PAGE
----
Beginning an oral history project can seem like a daunting task. From selecting a topic to choosing equipment and formulating questions, much thought and planning goes into each interview undertaking. In this article, we will address project development, which can be broken down into five incremental steps. These stages will take you from the inception of a research idea to approaching potential participants.
While formulating a project plan, it is important to consider what type of interviewing you would like to undertake. Are there stories from your family or community you think are important to record? Is there a component of history you feel has not been fully documented or can be further explored? Your initial step is to write down any information you already know about the subject, and decide both where your interests lie and what gaps you still think still need to be filled in regarding your knowledge of the topic.
Example: If you are interested in learning more about the impact of Executive Order 9066 during the Second World War, you might decide to formulate a project around personal experiences of Japanese Americans relocated to internment camps.
An oral history project then progresses to the first stage of research. It is important to identify relevant sources that will inform your methods of interviewing, as they will help shape your questions and demonstrate respect for the narrators experiences. Research often begins with an online investigation into primary and secondary sources that will provide further background on your subject.
Example: You might first search for time period accounts from those who were interned during World War II and yield the Japanese American Relocation Digital Archives. Perhaps a photograph of a family at the Manzanar War Relocation Center would catch your eye, and a search more in depth would unearth reference to the Manzanar Riot, during which violence broke out in the camp in December 1942.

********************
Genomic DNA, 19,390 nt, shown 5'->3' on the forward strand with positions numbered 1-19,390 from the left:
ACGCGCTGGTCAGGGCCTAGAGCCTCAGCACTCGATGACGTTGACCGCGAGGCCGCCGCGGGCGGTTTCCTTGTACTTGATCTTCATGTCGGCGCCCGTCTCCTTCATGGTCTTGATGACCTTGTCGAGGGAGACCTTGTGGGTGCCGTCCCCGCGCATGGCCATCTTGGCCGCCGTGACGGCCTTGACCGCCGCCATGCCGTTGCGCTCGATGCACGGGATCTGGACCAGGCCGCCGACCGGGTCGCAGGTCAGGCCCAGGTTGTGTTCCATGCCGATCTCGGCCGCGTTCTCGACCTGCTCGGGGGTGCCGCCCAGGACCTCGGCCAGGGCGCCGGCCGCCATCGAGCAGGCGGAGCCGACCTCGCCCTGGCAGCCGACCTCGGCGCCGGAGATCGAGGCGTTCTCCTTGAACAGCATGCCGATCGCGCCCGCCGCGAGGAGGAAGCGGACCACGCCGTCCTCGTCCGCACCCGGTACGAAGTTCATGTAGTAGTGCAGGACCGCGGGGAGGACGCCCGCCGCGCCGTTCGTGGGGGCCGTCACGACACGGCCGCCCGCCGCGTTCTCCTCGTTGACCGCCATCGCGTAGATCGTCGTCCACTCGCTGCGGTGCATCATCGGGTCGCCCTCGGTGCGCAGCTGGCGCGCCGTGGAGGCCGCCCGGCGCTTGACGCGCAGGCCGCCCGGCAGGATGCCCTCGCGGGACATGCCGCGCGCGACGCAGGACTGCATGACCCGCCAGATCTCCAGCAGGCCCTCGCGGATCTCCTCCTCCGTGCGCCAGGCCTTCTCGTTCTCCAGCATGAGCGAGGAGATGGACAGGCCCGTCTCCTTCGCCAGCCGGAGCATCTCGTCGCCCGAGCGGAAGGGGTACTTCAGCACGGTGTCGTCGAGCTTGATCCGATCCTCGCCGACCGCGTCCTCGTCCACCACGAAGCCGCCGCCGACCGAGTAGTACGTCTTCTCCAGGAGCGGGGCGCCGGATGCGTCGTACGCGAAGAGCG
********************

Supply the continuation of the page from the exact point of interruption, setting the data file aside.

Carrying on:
Video source: http://www.densho.org/assets/sharedpages/primarysource/primarysource.asp?id=488&display_format=4§ion=archive&text=1&mediaType=video
Further research might turn up an oral history interview with Richard Yamashiro in the Densho Digital Archive, peaking your interest in the topic while you listen to a round of firsthand experiences recounted.
After studying time period documents, like newspapers and correspondences, a secondary source assessment can be helpful in order to determine what scholarship is already available on the subject. For instance, you may come across an article providing historiography on the event and a new form of interpretation, which will allow you to put into perspective the scholarship already available on the subject. If you are working on smaller scale community projects, online research may not need to be as extensive. Investigating the archives in your local library or consulting with a historical society can also bring to light a deeper trove of information. And in family interviews, it can be more fitting to search your family attic for photography albums and personal artifacts that may inspire further memories.
3. Project Design
A project design can be as formal or informal as your intentions require. Essentially, it serves as a summary of your initial research and an outline of your goals. It is especially important to be pragmatic while planning, emphasizing a realistic assessment of your time and resources.
Example: If you are seeking to engage with historical questions about the Manzanar Riot, the outline can be a thorough assessment of the sources you have gathered. It can also detail how you believe the research influences your understanding of the topic, and consider what subjects remain unexplored by previous scholarship.
If you are working on a term paper for a class on Japanese American internment, you may know that you only have a specified amount of time to locate a narrator, interview them, and use the material to inform your research. Writing a book, on the other hand, would generate a longer timeframe in which to work.